Covering Geoffrey Chaucer's life and work, David Wallace considers the influence and enduring appeal of his body of writing, exploring the wide ranging geography and iconic characters in his stories, and discusses how Chaucer's own experiences contributed to his literature.
- Offers an engaging introduction to Geoffrey Chaucer's works, informed by his own life and the times he was writing in
- Analyses the lasting appeal of Chaucer's works, and considers their adaptations and performances through the centuries since they were written
- Draws out some of the most innovative features of Chaucer's work, such as his blend of genres and strong female voices, and discusses why these made his writing so unique
- Considers Chaucer as a playwright, writer, and poet, and discusses these seperate features of his work
About the Author(s)
David Wallace, Judith Rodin Professor of English & Comparative Literature, University of Pennsylvania
David Wallace studied at York and Cambridge. Currently Judith Rodin Professor of English at the University of Pennsylvania, he has held visiting positions at Jerusalem, Melbourne, London, and Princeton. He has served as President of the New Chaucer Society, is currently Second Vice President of the Medieval Academy of America, and has made a series of documentaries for BBC Radio 3. He most recently published Europe: A Literary History, 1348-1418 (2016) and Strong Women (2012), both with OUP.
"The New Introduction covers a great deal of territory in a lucid, witty presentation of Chaucer's life, works, and influence. Its major work, however, has been to normalize Chaucer's status as a global poet." - Speculum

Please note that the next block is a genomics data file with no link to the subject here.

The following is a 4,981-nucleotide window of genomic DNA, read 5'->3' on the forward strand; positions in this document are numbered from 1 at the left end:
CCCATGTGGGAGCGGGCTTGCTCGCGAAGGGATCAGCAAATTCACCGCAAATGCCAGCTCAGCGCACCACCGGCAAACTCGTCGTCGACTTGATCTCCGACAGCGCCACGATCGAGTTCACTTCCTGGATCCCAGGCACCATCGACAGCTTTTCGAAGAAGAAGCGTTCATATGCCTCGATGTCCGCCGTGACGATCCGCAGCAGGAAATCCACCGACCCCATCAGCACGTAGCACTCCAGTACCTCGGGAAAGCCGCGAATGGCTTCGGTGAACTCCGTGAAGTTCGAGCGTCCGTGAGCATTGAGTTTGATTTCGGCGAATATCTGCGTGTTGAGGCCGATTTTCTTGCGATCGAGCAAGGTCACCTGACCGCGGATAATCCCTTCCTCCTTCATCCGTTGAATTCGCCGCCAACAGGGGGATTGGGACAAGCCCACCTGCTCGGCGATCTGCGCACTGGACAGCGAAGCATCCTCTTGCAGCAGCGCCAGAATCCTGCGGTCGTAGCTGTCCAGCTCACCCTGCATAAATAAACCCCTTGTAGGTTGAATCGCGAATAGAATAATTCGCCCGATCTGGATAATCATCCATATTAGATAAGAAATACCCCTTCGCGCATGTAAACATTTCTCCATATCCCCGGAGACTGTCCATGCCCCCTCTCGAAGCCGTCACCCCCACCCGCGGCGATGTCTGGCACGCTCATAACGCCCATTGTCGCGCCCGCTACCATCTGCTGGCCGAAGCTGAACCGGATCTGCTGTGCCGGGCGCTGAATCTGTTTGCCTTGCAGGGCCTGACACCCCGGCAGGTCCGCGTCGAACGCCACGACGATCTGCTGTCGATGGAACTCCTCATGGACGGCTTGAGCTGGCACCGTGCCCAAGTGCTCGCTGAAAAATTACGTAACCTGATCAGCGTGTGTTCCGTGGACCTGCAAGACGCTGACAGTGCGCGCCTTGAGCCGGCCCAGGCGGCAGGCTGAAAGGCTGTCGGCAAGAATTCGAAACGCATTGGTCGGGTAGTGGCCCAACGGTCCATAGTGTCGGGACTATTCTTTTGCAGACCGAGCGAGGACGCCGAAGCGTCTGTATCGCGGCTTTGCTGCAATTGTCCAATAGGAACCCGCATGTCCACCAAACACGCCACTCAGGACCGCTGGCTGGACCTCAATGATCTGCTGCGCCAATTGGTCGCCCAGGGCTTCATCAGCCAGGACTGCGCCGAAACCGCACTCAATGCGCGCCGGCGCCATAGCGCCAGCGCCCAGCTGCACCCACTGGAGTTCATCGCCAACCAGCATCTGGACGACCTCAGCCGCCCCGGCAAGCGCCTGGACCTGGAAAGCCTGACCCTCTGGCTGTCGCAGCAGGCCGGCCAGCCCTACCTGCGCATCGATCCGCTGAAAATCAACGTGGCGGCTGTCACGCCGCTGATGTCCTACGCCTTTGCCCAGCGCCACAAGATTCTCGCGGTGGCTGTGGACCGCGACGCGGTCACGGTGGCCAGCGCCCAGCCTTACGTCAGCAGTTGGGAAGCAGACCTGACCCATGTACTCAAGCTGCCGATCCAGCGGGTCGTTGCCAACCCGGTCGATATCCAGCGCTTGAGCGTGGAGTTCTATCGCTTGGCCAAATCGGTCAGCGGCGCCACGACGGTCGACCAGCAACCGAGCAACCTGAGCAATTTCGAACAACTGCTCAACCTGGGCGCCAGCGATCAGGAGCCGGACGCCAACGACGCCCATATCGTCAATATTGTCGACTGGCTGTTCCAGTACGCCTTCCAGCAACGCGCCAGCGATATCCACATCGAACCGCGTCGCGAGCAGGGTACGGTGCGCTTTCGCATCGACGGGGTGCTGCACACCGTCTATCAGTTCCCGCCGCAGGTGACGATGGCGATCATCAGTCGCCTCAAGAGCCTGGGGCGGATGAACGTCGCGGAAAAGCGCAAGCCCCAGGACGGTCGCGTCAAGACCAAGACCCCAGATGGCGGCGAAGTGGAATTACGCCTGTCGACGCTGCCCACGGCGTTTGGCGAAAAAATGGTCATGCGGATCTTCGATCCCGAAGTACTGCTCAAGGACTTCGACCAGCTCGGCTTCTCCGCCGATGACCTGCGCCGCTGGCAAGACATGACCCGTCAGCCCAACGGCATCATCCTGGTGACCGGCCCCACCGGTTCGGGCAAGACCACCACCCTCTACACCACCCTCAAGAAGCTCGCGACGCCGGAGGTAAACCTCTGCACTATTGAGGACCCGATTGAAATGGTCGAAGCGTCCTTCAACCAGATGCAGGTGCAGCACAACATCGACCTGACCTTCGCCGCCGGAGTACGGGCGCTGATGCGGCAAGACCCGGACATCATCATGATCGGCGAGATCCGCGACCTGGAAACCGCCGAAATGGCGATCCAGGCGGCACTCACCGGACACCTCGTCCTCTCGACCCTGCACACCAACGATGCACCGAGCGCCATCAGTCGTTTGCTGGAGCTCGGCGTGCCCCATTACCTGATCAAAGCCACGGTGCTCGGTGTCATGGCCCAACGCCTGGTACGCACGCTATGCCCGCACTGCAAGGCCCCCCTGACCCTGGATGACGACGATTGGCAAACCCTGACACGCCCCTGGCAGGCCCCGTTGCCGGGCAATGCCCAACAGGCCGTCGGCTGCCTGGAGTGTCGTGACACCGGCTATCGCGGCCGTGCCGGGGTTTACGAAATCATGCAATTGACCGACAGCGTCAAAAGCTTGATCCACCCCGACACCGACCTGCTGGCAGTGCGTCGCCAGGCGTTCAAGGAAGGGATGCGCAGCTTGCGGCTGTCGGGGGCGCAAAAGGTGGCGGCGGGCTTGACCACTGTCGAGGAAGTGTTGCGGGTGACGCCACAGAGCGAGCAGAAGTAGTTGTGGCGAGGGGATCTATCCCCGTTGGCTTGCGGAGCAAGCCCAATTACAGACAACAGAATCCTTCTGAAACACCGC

"Prof. Wallace has produced a superb introduction: an adroit, authoritative, fresh, energetic delight." - The New English Review
"This is a book which shows up everything you thought you knew about Chaucer, but didn't, and has a knack of making you want to find out even more." - Sandra Callard, On: Magazine
"This smart and attractive little book is a very quick read, and Wallace's conversational style has warm appeal." - Laura Ashe, Times Literary Supplement
"Showing a solid command of history, Wallace provides fascinating analyses of Chaucer's personal and literary evolution. He is a master of his subject, insightful and provocative throughout." - Kirkus Review
"a thoroughly fresh engagement...which gives us Chaucer as a writer of his moment wide open to the future and the world." - Paul Strohm, author of The Poet's Tale
"Along with its other mind-broadening features, this introduction offers a timely reminder that Chaucer benefited from a Europe-wide perspective and continues to evoke creative responses across cultures and borders." - Nicholas Havely, University of York